When reputation produced growth
Posted on April 15, 2017

Awards shows are akin to a sugar rush and have little impact on agencies’ revenue streams or reputation, argues Leo Burnett’s regional managing director Kamal Dimachkie

Today they only exist in our memories and in some of our aspirations and dreams, but there was a time when creative work built reputations that paid dividends, and agencies could cash in with new business and growth.

This is not a trip down memory lane, nor is it a sentimental indulgence, rather an attempt to decipher what went on – though few bothered to understand it, and even fewer sought to protect it. I talk about creative reputation that – at its best – could result in awards, though not the kind we boast of at the Dubai Lynx and, at times, at Cannes and a number of others. No, back then it was much more organic and much more genuine.

For those that were in the industry back then, and for those whose youth denied them such an experience, let us all remember the time when assignments, brands and clients moved agencies based on reputation. Yes, back then clients came to you as an agency because of your reputation; your philosophy, your values, and your creative prowess. And that most precious of products – work that was not really judged based on the number of awards it collected, or on the colour of metal associated with it; it was built based on a genuine connection in the marketplace and how much it permeated the public consciousness and social fabric.

Back then, ads were folklore. Children would sing them when a song was involved, the public was moved by them to purchase, and society adopted the personalities ads presented. Creativity was organic, and it often mirrored what we lived every day; it was social before the advent of social, and it would move product and produce profits. Your work as an agency spoke volumes about you and was sufficient collateral. No wonder, pitches were few and far between, and they never went beyond a creds presentation if at all. 

Let’s fast forward to today, where metal abounds and pictures of trophy-raising agency types on regional and global stages fill many a social post and publication. How short lived it all is, and how little it produces by way of growth. And while the level of polish and craft are light years ahead of work of times past, and the creativity often makes international juries’ jaws drop and raises envy (as we saw earlier this year at the Lynx), sadly the connection isn’t there. Awards, reputation and new business are a trio that often seem disconnected.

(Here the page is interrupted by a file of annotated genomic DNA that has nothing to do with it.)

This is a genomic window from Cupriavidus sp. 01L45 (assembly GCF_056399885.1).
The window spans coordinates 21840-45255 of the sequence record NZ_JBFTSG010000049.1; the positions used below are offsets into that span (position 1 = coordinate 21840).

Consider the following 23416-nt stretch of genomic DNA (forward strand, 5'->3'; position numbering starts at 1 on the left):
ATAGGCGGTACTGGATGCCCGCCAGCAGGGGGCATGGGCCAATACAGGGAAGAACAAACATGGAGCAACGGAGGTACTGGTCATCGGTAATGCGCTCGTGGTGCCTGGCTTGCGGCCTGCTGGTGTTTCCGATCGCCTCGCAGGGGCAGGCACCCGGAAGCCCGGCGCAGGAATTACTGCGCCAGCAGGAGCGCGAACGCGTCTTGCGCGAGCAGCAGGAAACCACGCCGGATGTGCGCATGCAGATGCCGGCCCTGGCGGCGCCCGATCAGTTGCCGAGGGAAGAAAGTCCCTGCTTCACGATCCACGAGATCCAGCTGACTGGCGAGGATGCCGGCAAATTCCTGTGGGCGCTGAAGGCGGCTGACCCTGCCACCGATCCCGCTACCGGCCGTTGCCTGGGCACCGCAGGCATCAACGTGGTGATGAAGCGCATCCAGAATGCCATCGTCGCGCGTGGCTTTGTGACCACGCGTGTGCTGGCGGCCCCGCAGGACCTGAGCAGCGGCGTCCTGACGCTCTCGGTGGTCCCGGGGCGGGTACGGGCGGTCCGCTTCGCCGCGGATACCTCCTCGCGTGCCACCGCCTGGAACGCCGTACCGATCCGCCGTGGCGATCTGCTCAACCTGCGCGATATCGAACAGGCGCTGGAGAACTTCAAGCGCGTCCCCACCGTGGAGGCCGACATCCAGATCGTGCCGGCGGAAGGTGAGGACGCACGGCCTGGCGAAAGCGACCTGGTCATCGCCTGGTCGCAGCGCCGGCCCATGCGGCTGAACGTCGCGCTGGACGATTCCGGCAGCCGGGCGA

Granted, times have changed, and much has been said about the pitching frenzy through which we are living. But this isn’t about pitching; it is about a simple equation of creativity building reputation. Where the creativity is not organic and does not permeate the social fabric, reputation is at best flimsy or extremely short-lived, and the agencies’ trophy cabinets, bursting as they may be, are able to tell you very little about their new business and growth prospects.

Two markets have stood the test of time and, in so doing, prove the veracity of this hypothesis. In Egypt and Lebanon (at least for some time in the recent past), agencies (I am aware of Leo Burnett Beirut and Cairo) often won business because of their reputation and work, and less because of speculative pitching. In both instances these two agencies are famous for producing organic creative work that has been adopted by society. I am also convinced that these are not the only two examples out there (though they are the only ones I am familiar with). For the rest of us, the formula has been elusive and, awarded or not, we have been treated pretty equally by prospective clients.

As we enthusiastically feed the coffers of a growing and voracious awards industry (which previously did not exist), we seem to have lost the plot. Awards festivals and nights are akin to a sugar rush. We all want it, we crave it, we all pursue it with a vengeance, but alas, it is so short lived and has little impact on our revenue streams. Mind you, we all tout it in our credentials presentations, and we are becoming increasingly more creative in framing our achievements, little or big as they may be, so we can make a claim. Claims that are increasingly making prospects cringe and increasingly care less.

I salute every awarded piece of work for I am sure it must be deserving, even the creatively submitted entries. However, if it is reputations we are trying to build, then – just like health and fitness – there are no shortcuts. We need to produce work that engages masses, moves them, and become part of the local psyche and folklore. Only then – assuming it is award-winning – will awards become true barometers of creativity and reputation, and new business. Perhaps then we can sit back, think more of our brands, pitch less and earn our reputations.